- Revised mobile/transportable medical unit chapter
- Updated acoustics requirements
- Expanded sustainability requirements re: waste minimization, potable water, and energy efficiency
- Revised guidance for emergency preparedness and management (formerly provisions for disasters)
Residential Health, Care, and Support Facilities
- Updated acoustics and lighting requirements
- Updated minimum requirements for grab bar configurations to align with the latest research
- New chapter on settings for individuals with intellectual and/or developmental disabilities
- New chapter on long-term residential substance abuse treatment facilities
- New telemedicine section to address the increasing provision of telemedicine services in residential facilities
- Language shift from “bariatric resident” to “person of size” since people who need accommodations include those who are not necessarily obese or receiving treatment for obesity, such as very tall people
Commenters are asked to provide their take on the costs and benefits of any changes to the draft text they submit, using an optional cost/benefit comment box and a required cost/benefit matrix provided in the comment systems. The FGI Cost/Benefit Committee will review all comments and make recommendations to the HGRC.
ASHE is conducting a survey of health care facilities to collect operational characteristics and 2015 energy and water consumption data. The survey will quantify trends in energy and water use in health care facilities. Additionally, the data will be anonymously shared with EPA with the goals of:
- Updating the ENERGY STAR 1-100 score models for both General Medical & Surgical Hospitals and Medical Office Buildings
- Expanding to new ENERGY STAR 1-100 score models for other health care space types
- Evaluating the potential to develop a 1-100 score for water efficiency
All health care organizations are encouraged to participate. The deadline to complete your submission is October 14, 2016. A webinar and Q&A session will be held on September 14, 2016 at noon Central Time.
The success of ASHE's effort will largely depend on the response rate, so please set aside time to complete this important survey. To help encourage participation, ASHE will randomly select one survey participant from each ASHE region to win a $250 Amazon gift card.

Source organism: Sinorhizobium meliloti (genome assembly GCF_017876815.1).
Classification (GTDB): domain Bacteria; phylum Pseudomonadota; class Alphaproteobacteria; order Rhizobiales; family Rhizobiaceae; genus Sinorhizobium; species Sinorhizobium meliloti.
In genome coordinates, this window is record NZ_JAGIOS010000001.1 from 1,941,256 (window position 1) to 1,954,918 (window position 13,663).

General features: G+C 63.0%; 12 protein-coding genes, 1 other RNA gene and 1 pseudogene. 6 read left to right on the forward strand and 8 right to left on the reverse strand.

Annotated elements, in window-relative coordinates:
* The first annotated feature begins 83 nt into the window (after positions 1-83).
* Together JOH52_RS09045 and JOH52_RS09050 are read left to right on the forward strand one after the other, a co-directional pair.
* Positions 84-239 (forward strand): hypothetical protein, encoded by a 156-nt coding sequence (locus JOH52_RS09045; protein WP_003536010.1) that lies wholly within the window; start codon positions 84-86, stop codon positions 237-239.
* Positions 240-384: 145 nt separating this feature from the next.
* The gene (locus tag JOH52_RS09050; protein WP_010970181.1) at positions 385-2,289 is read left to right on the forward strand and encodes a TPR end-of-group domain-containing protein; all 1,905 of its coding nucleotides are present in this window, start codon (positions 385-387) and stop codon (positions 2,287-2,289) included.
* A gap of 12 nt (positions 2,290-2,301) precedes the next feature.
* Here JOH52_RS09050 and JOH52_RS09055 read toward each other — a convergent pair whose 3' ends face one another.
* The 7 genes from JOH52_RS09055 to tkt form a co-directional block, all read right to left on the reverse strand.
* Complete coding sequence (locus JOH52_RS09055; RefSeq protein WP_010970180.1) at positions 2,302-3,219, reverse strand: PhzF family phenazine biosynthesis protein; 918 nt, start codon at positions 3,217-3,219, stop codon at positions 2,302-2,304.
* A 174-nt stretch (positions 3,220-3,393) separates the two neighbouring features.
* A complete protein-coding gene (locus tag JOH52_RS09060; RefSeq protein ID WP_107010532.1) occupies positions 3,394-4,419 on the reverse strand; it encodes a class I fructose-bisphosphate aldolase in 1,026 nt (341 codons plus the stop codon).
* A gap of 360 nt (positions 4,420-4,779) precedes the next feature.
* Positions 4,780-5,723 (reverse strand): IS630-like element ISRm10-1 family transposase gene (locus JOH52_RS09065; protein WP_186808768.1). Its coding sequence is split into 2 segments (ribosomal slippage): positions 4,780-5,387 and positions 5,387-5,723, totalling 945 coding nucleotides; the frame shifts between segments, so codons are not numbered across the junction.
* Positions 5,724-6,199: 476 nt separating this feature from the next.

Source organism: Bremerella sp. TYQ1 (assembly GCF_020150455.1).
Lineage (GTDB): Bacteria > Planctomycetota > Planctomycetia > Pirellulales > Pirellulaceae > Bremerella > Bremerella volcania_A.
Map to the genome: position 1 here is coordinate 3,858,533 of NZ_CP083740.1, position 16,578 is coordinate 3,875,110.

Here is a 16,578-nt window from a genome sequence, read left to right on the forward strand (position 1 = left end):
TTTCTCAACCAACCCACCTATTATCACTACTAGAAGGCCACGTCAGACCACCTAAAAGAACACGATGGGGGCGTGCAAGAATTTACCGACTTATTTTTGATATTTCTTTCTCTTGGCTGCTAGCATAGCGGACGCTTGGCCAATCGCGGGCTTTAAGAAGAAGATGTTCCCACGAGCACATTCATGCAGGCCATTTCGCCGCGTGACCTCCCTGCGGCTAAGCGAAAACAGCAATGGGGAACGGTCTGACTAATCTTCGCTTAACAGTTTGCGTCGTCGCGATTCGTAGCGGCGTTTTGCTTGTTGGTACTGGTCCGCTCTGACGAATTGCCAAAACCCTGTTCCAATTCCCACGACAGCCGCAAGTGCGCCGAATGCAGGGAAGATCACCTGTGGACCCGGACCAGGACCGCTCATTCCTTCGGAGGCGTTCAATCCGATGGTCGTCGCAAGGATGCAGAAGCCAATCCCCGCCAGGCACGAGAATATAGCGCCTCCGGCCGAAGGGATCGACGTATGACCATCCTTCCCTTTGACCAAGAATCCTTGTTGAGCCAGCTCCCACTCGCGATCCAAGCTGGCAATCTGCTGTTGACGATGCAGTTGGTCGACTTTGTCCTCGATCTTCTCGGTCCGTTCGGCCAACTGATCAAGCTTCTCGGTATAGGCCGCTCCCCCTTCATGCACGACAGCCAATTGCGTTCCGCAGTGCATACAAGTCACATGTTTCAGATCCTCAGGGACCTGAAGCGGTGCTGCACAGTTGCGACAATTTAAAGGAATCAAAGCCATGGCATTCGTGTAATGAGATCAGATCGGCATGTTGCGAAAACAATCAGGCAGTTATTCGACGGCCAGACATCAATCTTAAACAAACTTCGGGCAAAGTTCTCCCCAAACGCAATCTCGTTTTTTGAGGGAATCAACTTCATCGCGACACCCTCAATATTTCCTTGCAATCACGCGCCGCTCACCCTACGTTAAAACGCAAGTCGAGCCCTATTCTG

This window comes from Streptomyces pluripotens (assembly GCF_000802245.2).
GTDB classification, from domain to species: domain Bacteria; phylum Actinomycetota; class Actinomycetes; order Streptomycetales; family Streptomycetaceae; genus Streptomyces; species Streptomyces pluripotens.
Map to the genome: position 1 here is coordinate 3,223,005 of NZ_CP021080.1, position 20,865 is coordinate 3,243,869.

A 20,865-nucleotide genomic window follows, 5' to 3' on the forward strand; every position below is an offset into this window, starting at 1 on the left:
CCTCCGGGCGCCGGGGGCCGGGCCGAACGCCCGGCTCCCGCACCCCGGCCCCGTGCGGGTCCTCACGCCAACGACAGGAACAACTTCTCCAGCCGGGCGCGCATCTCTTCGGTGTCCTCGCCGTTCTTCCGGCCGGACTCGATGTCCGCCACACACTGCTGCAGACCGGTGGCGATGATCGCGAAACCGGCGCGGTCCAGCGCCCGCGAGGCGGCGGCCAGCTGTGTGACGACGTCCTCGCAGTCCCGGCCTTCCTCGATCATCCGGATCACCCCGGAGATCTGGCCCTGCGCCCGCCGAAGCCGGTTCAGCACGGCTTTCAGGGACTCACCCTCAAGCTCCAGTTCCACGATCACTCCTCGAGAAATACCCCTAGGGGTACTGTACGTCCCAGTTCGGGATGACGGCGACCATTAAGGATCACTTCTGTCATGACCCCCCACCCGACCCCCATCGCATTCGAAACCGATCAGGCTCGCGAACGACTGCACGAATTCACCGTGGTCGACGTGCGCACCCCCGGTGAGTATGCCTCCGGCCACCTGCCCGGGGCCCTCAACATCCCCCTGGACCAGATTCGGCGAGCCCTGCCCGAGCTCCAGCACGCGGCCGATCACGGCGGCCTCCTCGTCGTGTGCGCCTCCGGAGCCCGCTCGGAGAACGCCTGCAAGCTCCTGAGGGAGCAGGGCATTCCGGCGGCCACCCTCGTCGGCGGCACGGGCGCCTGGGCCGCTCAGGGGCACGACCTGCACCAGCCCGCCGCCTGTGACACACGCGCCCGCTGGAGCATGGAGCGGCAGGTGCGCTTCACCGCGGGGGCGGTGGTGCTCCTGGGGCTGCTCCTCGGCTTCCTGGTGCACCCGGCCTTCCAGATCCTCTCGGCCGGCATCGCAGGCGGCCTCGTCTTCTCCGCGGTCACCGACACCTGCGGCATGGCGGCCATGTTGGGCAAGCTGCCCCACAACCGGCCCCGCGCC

If you currently use Portfolio Manager, you will be able to share your Portfolio Manager data with ASHE, which allows you to skip sections of the survey. You will still need to provide additional operational characteristics about your facility.
Questions? Please contact ASHEenergy@aha.org.
CMS issues correction to new fire safety requirements
The Centers for Medicare & Medicaid Services in June published a correction to its recently updated fire safety standards for hospitals. The May final rule adopted the National Fire Protection Association’s 2012 Life Safety Code (with minor amendments) and most chapters of its 2012 Health Care Facilities Code for hospitals and certain other facilities that participate in the Medicare and Medicaid programs. The correction states that hospital outpatient surgical departments must meet Life Safety Code provisions applicable to ambulatory health care occupancies, “regardless of the number of patients served.” The standards for ambulatory health care occupancies normally apply to facilities that provide services simultaneously to four or more patients.
Joint Commission stops considering Plans for Improvement
The Centers for Medicare & Medicaid Services (CMS) has asked the Joint Commission to make several changes to its Statement of Conditions process and the Joint Commission will no longer consider hospital Plans for Improvement (PFIs) starting Aug. 1, the American Society for Healthcare Engineering (ASHE) told its members in an Advocacy Alert email blast this month. The major changes, which were announced at ASHE’s annual meeting in Denver by George Mills, FASHE, CEM, CHFM, CHSP, director of engineering with the Joint Commission's Department of Engineering, call for all life safety deficiencies to be corrected within 60 days, although a time-limited waiver process will be available through CMS regional offices. Mills said the PFI process still can be used as an internal management process.
ASHE video explains CMS changes to health care field